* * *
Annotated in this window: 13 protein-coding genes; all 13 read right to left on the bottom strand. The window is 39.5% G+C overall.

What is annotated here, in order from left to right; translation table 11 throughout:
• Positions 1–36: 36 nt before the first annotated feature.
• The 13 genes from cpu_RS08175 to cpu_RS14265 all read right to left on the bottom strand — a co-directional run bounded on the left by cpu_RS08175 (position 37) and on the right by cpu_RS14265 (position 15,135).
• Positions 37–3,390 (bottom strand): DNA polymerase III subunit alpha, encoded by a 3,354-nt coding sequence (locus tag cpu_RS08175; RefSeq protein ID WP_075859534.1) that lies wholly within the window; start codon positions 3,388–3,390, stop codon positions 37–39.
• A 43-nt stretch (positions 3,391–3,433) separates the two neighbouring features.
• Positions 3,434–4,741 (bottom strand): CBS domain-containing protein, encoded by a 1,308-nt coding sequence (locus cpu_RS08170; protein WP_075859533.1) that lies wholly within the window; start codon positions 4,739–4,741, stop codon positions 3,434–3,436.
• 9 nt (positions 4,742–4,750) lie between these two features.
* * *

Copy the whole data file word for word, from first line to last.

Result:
Annotated in this window: 13 protein-coding genes; all 13 read right to left on the bottom strand. The window is 39.5% G+C overall.

What is annotated here, in order from left to right; translation table 11 throughout:
• Positions 1–36: 36 nt before the first annotated feature.
• The 13 genes from cpu_RS08175 to cpu_RS14265 all read right to left on the bottom strand — a co-directional run bounded on the left by cpu_RS08175 (position 37) and on the right by cpu_RS14265 (position 15,135).
• Positions 37–3,390 (bottom strand): DNA polymerase III subunit alpha, encoded by a 3,354-nt coding sequence (locus tag cpu_RS08175; RefSeq protein ID WP_075859534.1) that lies wholly within the window; start codon positions 3,388–3,390, stop codon positions 37–39.
• A 43-nt stretch (positions 3,391–3,433) separates the two neighbouring features.
• Positions 3,434–4,741 (bottom strand): CBS domain-containing protein, encoded by a 1,308-nt coding sequence (locus cpu_RS08170; protein WP_075859533.1) that lies wholly within the window; start codon positions 4,739–4,741, stop codon positions 3,434–3,436.
• 9 nt (positions 4,742–4,750) lie between these two features.